Evanston officials consider Chicago-style parking kiosks
Evanston officials are considering using Pay & Display boxes, such as this one used on an experimental basis on the 800 block of Church Street, as their new "parking meters." A decision will be made later this year. | Bob Seidenberg~Sun-Times Media
Updated: April 8, 2013 6:16AM
EVANSTON — Traditional style parking meters versus Pay & Display parking payment kiosks, such as found in Chicago?
Evanston officials are moving closer to a decision in plans for a changeover of 2,400 meters in the city, starting this summer.
In an update to the city’s Transportation & Parking Committee Wednesday night, Assistant City Manager Marty Lyons, and Parking Systems manager Rickey Voss said the city has received responses to bids in a $1 million overhaul of the city’s parking system.
Officials said the bids were open to proposals to replace the current meters with similar style (though with the option to accept credit cards) as well as the boxlike Pay & Display kiosks.
During citizen comment at the Evanston City Council meeting two days before, Evanston resident Priscilla Giles had asked about the kiosks, after seeing one used on a trial basis on a street near the library.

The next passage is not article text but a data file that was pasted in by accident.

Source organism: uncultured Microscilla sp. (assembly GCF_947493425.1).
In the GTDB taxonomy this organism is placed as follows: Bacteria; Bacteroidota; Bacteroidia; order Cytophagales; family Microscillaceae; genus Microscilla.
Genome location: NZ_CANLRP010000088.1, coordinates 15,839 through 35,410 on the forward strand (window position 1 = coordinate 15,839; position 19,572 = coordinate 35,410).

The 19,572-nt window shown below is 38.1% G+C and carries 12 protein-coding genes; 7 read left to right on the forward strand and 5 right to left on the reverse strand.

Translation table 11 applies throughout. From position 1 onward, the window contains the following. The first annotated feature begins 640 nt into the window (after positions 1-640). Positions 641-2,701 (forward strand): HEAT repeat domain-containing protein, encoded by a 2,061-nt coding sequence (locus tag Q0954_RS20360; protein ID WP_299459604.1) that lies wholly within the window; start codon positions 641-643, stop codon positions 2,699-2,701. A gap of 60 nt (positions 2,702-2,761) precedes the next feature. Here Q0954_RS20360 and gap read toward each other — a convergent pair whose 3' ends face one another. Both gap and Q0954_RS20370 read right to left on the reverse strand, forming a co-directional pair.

Giles, who has spoken out in the past about disabled access concerns, said the kiosks could present “another physical inconvenience,” forcing people to scuttle from the boxes to their cars, to place receipts on dashboards.
She questioned whether residents were going to be given a choice on the proposal, responding to officials’ statement that they planned to use social media sites Twitter and Facebook to spread the word.
“Twitter and Facebook – that’s the kind of thing Northwestern University students use, and they’re transient,” responded Giles. “They’re going to be here and then they’re gone.”
At the Transportation & Parking Committee meeting, officials said they had received nine responses to the bid requests and that installation could begin this summer.
Lyons told committee members that cost savings would not be “the driving force,” moving to the kiosks, with changeover to that technology only making a 10 to 15 percent difference.
“It’s decluttering,” said Alderman Melissa A. Wynne, chairman of the committee.
Following the meeting, Voss said that some of the Pay and Display meters are already in use on the 800, 900 and 1000 blocks Church Street.
“They’re in place because we want to see how people react,” he said.
He maintained that officials are open on the issue.
The bid proposals asked vendors “to give us your best proposals,” including all options, he noted.
“We still want citizen resident input, customer input,” he said.